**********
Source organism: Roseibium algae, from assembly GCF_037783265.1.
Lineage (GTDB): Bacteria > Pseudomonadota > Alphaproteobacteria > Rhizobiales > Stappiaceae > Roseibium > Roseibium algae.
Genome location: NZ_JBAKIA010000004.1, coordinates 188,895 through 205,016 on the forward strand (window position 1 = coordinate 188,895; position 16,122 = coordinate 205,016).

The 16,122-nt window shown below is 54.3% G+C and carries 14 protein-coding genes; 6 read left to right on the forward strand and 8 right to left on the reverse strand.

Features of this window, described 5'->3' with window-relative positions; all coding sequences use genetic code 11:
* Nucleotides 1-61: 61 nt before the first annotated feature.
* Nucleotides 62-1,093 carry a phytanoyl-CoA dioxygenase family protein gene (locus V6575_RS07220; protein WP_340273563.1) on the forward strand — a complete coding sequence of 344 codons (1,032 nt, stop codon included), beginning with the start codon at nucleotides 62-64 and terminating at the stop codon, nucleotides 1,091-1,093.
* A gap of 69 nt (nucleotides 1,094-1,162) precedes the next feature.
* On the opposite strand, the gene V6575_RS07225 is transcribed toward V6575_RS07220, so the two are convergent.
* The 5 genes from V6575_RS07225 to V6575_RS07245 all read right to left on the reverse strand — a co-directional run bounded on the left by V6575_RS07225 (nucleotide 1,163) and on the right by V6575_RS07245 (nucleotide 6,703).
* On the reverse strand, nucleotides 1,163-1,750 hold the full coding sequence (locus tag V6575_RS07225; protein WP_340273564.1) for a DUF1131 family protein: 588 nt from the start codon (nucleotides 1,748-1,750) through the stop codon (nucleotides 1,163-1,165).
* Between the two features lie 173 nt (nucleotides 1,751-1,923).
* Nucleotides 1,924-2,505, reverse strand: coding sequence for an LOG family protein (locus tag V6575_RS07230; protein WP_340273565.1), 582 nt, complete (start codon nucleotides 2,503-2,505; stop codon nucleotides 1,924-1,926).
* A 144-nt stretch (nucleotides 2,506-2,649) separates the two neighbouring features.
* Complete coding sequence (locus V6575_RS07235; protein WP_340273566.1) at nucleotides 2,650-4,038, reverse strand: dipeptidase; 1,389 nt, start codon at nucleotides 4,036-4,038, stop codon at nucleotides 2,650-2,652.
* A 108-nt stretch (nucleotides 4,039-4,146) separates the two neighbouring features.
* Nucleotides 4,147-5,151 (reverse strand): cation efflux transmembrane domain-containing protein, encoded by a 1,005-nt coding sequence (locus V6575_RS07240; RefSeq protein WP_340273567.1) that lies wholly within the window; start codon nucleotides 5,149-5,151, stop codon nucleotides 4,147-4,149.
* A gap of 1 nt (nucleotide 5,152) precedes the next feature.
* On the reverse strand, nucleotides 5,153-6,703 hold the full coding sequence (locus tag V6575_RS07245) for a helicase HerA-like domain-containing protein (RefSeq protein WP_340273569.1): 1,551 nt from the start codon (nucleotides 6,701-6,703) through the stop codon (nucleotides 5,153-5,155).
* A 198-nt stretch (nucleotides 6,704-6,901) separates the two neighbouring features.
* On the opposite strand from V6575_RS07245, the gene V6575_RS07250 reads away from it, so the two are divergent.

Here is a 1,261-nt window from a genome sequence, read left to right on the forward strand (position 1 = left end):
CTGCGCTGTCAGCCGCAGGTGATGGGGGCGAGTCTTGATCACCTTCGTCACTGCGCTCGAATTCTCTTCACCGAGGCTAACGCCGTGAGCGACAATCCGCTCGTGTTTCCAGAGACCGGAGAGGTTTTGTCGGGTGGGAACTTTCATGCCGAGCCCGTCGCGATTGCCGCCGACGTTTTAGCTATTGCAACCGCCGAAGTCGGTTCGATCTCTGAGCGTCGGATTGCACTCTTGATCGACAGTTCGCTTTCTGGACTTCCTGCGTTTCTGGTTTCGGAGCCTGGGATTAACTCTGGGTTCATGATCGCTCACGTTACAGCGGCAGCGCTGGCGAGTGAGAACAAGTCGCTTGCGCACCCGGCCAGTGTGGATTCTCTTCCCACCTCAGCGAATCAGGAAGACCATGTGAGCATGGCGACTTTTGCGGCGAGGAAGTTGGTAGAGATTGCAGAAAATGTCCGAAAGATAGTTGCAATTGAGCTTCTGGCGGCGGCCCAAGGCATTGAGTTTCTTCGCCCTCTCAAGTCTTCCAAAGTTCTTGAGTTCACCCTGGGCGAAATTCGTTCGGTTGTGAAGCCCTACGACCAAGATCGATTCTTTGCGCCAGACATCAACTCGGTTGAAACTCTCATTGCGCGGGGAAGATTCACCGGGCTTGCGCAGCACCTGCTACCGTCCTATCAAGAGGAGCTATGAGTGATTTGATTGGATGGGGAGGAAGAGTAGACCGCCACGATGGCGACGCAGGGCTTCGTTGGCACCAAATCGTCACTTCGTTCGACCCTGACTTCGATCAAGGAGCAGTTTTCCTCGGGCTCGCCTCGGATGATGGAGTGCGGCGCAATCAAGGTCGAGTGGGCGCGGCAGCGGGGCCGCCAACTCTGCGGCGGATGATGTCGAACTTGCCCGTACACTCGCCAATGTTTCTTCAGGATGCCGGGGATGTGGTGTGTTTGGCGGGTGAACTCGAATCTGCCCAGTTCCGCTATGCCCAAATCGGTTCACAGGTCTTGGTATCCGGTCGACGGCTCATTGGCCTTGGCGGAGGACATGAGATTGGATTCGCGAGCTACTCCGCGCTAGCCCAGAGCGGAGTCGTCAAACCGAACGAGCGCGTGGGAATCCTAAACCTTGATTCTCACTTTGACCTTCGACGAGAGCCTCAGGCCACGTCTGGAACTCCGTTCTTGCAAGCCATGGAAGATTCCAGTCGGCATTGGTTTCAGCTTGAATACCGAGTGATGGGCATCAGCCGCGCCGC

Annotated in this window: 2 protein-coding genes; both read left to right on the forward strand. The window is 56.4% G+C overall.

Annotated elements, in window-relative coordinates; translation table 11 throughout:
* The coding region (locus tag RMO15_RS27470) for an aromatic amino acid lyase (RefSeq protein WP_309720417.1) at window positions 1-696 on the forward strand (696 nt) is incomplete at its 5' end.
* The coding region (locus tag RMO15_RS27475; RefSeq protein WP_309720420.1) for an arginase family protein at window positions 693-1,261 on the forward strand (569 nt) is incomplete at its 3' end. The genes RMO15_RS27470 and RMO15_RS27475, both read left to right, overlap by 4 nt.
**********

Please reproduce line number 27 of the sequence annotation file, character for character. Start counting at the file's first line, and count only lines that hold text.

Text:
* The coding region (locus tag RMO15_RS27475; RefSeq protein WP_309720420.1) for an arginase family protein at window positions 693-1,261 on the forward strand (569 nt) is incomplete at its 3' end. The genes RMO15_RS27470 and RMO15_RS27475, both read left to right, overlap by 4 nt.